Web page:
Maya Moore hasn’t failed at much in life, and this summer she has followed her high school, college and Olympic dominance with a season that might win her the WNBA Most Valuable Player Award.

Thursday night, though, she experienced one of those games that every great basketball player stumbles across once in a while. She couldn’t find her shot with a GPS. Not for three quarters. Not until she played, in the fourth quarter, as if the “Mayo Clinic” logo on the front of the Lynx’s jerseys was off by a letter.

The fourth quarter was a Maya Clinic.

For 30 minutes, she couldn’t have bought a basket if she had gotten Bill Gates to co-sign the loan. Then she checked another box on the MVP to-do list, dominating the best team in the league when her team needed her most.

If basketball is a game of runs, Moore started the fourth quarter like she was channeling Usain Bolt.

The Lynx had taken a one-point lead into the fourth. At that point, Moore was 3-for-13 from the field, and 0-for-2 from the three-point line.

The first time she touched the ball in the fourth, she converted a Tim Duncan-like bank shot.

“Anytime you can get something easy, close to the basket, in rhythm, it helps,” she said.

A couple of minutes later, she took a tap-pass after in-bounding the ball and hit an open three-pointer. Then she collapsed on Phoenix star center Brittney Griner for a steal, drew a foul on Phoenix’s Diana Taurasi, then hit another three.

By the end of that outburst, the Lynx led 64-52 on the way to a 75-67 victory. Moore’s final line: 20 points on 7-for-20 shooting, nine rebounds, four steals, three assists and a block.

Phoenix entered at 22-3, with a 16-game winning streak and a seven-game road winning streak. Minnesota, winner of two of the past three WNBA titles, entered at 20-6, with a seven-game winning streak and nine consecutive home victories.

Moore used a big game to show off her willingness to do the little things.

At the end of the first quarter, Lynx point guard Lindsay Whalen went to the hoop and got knocked to the floor. Moore was on the bench. She sprinted to help Whalen up, reaching her before the Lynx players on the floor.

When Phoenix cut the lead to 66-60 with less than four minutes remaining, Moore leapt over a few bodies near Phoenix’s bench to save a ball, then ripped a rebound from Taurasi’s hands.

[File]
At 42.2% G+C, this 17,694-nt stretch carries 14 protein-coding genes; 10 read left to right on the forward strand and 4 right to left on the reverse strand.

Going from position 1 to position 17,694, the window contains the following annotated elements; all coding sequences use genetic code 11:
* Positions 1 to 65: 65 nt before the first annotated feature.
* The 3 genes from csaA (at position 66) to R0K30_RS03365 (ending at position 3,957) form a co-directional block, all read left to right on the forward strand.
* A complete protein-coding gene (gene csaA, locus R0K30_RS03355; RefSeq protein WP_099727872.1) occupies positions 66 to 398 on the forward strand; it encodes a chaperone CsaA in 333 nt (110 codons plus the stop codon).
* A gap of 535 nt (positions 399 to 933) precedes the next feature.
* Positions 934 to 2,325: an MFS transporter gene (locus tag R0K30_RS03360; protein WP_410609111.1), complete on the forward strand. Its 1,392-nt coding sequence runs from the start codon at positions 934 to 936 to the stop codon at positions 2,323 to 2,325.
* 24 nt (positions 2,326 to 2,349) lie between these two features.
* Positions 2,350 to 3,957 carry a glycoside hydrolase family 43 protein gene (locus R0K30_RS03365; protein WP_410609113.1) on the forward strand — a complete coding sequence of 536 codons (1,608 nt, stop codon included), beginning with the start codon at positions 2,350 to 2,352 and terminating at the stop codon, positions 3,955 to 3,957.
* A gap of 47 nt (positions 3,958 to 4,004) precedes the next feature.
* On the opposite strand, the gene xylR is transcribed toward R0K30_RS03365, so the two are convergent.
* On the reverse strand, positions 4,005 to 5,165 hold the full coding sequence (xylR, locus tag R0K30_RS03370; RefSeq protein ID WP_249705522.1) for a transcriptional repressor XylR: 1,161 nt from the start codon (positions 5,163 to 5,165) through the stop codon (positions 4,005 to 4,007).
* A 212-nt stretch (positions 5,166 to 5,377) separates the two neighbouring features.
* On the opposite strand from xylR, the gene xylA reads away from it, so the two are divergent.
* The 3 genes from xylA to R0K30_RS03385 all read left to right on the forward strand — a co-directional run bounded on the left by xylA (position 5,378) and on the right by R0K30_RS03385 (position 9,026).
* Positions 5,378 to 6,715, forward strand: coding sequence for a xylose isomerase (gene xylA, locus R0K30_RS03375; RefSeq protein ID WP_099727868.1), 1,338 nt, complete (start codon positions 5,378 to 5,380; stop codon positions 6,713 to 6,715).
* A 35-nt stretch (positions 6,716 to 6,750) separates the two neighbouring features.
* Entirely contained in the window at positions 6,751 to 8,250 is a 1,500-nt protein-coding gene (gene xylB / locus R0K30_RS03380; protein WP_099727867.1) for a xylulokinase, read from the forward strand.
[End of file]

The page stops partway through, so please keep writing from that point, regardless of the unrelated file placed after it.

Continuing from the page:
With less than three minutes left, Phoenix cut the lead to 66-63.

On the next trip down the floor, Moore cut along the baseline, caught a pass, drew a foul and hit both shots.

After Griner hit two free throws to make it 71-67, Moore caught a pass on the wing, paused and swished a jumper to make it 73-67.

She had reached 20 points the hard way, helping the Lynx produce an encouraging victory against the team most capable of preventing yet another Minnesota title.

“I think it’s just doing what is necessary, for whatever the team needs,” Moore said. “For the majority of the season, I’ve had to step in and play some greater minutes, and with those minutes I’ve tried to be more productive. I want to make the most of each moment, and some of the work I’ve done in the offseason is showing up, and obviously, being on this awesome team, it makes me look good, too.”

Using whole numbers, Moore’s minutes per game have progressed in her four WNBA seasons from 13 to 16 to 19 to 24. Her minutes have increased from 28 to 30 to 31 to, this season, 35.

“It’s been fun to watch,” Whalen said. “She’s just taken her game to another level. Even before the shots started going in and the rebounding took a jump, she set the tone with her leadership in training camp. You could just feel her energy and want-to this year.”

Phoenix felt it, acutely, on Thursday night.


Jim Souhan can be heard weekdays at noon and Sundays from 10 to noon on 1500 ESPN. Twitter: @SouhanStrib